"Human error creates the biggest [security] threat. Technicians can inadvertently misconfigure devices, opening up holes. We need to go back and validate configs." DISA

The increasing need for configuration drift monitoring

Modern networks contain hundreds of thousands of devices and potentially millions of endpoints. All of which need to maintain a secure configuration that matches both network policy and functional intent. Where configurations change over time – typically as a result of internal network operators altering the configuration – the drift can result in unintended security gaps.

Most of this activity is not malicious in intent but nevertheless results in potentially critical security and operational problems. Largely through the unwitting interaction of configurable items – for example, routing changes or firewall rules. Which is why monitoring configuration drift is now considered a key foundational component of establishing a defendable network and Zero Trust Architecture baselines.

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Establishing a Zero Trust Architecture baseline

At the heart of zero trust lies the principle that no entity should be implicitly trusted due to the application, device or location that they appear to be using. Another key principle is to understand the estate and ensure every node in the network is configured correctly and has no security holes. As networks mature towards higher levels of zero trust implementation, continuous assessments are required to assure the network remains secure. This ensures any inadvertent or deliberate acts of misconfiguration are discovered quickly and the risks are remediated.

This requires a solution that can ensure devices in a protect surface are compliant with security policies and ZTA baselines, and continuously monitor for any change.

Mandated requirements for daily security assessment

Assessing the security status of the network is a skilled and time-consuming job. The combination of network scale and resource constraints – even when using best of breed, on-demand configuration assessment software like Nipper to automate the process – means that typically:

  • perimeter-only defences are checked,
  • only a sample of devices can be tested and/or
  • the cadence of testing reduces to once per quarter/year.

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According to military and federal security risk management programs, sampling is insufficient to protect the networks. Continuous assessment must now be implemented for government agencies and their critical contractors:

  • RMF for DoD and DHS CDM (both based on NIST 800-53) for the agencies, and
  • CMMC and NIST 800-171 for their supply chains.

Raising the organization’s configuration security maturity level

Configuration drift is unavoidable, to some extent. The maturity of an organization’s approach to managing configuration drift typically depends on the maturity of the overall security program and ranges from:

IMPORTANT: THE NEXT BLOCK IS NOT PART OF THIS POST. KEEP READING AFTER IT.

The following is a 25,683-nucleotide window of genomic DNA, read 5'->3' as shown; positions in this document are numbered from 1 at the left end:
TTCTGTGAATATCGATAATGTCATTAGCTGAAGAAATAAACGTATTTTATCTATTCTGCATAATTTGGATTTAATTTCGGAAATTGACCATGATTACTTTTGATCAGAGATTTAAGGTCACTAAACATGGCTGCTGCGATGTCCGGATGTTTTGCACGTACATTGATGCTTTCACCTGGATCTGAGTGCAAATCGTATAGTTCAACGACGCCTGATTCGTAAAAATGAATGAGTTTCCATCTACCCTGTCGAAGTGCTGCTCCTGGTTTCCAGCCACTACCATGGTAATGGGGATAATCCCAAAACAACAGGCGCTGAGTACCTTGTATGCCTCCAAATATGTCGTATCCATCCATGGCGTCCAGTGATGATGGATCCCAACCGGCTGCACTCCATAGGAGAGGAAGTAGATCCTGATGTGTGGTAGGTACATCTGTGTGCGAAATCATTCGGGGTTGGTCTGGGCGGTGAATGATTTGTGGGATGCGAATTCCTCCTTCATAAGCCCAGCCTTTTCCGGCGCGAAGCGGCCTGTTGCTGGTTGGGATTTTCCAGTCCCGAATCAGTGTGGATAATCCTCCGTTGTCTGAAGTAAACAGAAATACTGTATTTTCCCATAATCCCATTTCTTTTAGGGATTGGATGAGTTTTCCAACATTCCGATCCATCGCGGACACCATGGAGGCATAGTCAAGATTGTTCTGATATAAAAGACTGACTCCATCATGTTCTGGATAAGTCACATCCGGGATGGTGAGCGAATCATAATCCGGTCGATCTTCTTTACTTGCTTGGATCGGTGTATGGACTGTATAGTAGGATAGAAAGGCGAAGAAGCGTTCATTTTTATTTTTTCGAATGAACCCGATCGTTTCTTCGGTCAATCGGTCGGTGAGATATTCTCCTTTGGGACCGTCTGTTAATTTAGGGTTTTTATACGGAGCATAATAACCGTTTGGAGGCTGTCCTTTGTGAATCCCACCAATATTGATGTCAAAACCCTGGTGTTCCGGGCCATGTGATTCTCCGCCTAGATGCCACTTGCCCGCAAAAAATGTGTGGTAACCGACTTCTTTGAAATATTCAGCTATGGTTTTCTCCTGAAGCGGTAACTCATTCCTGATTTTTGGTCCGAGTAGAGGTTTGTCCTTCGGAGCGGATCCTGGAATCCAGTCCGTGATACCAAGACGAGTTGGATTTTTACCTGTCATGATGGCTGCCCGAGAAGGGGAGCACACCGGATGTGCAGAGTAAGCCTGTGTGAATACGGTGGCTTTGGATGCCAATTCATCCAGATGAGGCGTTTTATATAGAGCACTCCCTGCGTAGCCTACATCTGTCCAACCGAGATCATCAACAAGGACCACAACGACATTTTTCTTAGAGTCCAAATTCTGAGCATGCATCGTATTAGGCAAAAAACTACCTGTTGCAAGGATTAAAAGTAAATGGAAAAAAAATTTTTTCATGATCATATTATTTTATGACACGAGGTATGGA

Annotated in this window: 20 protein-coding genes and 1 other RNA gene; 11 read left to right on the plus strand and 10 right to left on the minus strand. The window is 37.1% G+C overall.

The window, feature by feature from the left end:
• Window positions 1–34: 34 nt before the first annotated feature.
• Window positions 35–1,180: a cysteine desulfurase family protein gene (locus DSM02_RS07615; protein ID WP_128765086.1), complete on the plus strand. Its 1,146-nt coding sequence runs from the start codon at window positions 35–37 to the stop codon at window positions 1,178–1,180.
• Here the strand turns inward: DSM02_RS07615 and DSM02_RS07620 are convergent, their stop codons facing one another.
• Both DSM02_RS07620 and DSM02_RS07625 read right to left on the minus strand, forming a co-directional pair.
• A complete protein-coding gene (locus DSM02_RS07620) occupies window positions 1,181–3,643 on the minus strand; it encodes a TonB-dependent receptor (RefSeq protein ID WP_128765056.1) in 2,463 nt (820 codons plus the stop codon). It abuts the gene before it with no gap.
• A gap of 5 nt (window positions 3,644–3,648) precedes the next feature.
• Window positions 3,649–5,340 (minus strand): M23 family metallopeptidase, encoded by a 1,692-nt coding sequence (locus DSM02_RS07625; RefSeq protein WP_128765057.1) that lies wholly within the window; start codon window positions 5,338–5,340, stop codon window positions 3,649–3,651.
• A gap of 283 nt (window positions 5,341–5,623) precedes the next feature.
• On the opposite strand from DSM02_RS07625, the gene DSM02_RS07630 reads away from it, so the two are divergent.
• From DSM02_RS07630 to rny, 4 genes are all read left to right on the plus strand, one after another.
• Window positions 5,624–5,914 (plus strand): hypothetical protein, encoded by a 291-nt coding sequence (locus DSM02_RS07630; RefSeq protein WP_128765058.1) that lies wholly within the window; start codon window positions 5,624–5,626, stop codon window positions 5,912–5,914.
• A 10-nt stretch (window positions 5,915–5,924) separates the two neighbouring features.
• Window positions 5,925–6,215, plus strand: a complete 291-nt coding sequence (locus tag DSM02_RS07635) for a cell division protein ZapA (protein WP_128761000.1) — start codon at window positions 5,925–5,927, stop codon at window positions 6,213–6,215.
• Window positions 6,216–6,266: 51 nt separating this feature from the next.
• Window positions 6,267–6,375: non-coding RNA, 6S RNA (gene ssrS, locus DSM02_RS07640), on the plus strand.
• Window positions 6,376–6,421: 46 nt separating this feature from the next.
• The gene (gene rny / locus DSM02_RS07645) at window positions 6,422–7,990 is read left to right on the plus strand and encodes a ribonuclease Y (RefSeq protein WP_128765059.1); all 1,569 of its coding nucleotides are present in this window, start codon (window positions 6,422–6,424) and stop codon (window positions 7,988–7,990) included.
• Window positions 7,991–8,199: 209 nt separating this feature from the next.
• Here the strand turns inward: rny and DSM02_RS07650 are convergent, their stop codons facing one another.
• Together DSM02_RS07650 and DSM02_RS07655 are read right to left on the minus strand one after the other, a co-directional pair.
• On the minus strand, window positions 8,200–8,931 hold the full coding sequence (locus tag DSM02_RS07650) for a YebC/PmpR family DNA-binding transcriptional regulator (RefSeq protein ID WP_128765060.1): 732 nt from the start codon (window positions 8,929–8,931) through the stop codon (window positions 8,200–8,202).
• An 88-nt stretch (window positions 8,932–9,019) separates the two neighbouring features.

• manual sampling,
  • ad hoc auditing,
  • continuous monitoring, to
  • auto-remediation.

Establishing a security baseline and avoiding unplanned and unrecorded network changes is the first step in getting ahead of configuration drift. Organizations with a more mature approach to configuration security will have embedded a fast and efficient, ongoing process for identifying changes to network devices. Ultimately, the goal is not only to detect misconfigurations but also to auto-remediate them, closing security gaps as soon as possible after they appear.

Nipper Enterprise for continuous configuration drift monitoring

As sampling is known to leave misconfigurations and security gaps exposed, organizations are actively looking for technology that enables them to check the configuration of every firewall, switch and router – every day. Nipper Enterprise provides the technical capability to:

  • Automate accurate daily assessments and raise security events when configurations do not meet security or compliance criteria,
  • Prioritize the remediation of critical risks, persisting in the network, which are exposing the mission to unnecessary risk,
  • Detect and monitor network security posture trends over time, including:
  • configuration drift critical risk exposure,
  • mean time to remediate,
  • and compliance posture over time.

Equipped with vital Nipper Enterprise analyses, cyber protection teams can develop remediation strategies and POAMs to close security gaps, prioritized according to the organization’s appetite for risk.

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How Nipper Enterprise enables configuration drift management

Nipper Enterprise is a web application using a set of containerised Nipper instances that can be scaled up to automate the assessment of the configuration of every network device, every day. It provides a risk-focused approach to misconfiguration detection and remediation that is accurate, timely, and scalable. Delivering trusted, continuous monitoring and prioritized mitigation, for 300,000 firewalls, switches and routers across the network, on an up to hourly basis.

Nipper Enterprise is capable of directly connecting to network devices to access the configuration file or ingesting previously extracted configurations. Alternatively, Nipper Enterprise can use a configuration management database (CMDB) as it’s source, and either audit the entire database, or assess configurations that have changed since the last audit. The analysis that Nipper Enterprise performs is identical, regardless of the configuration source.

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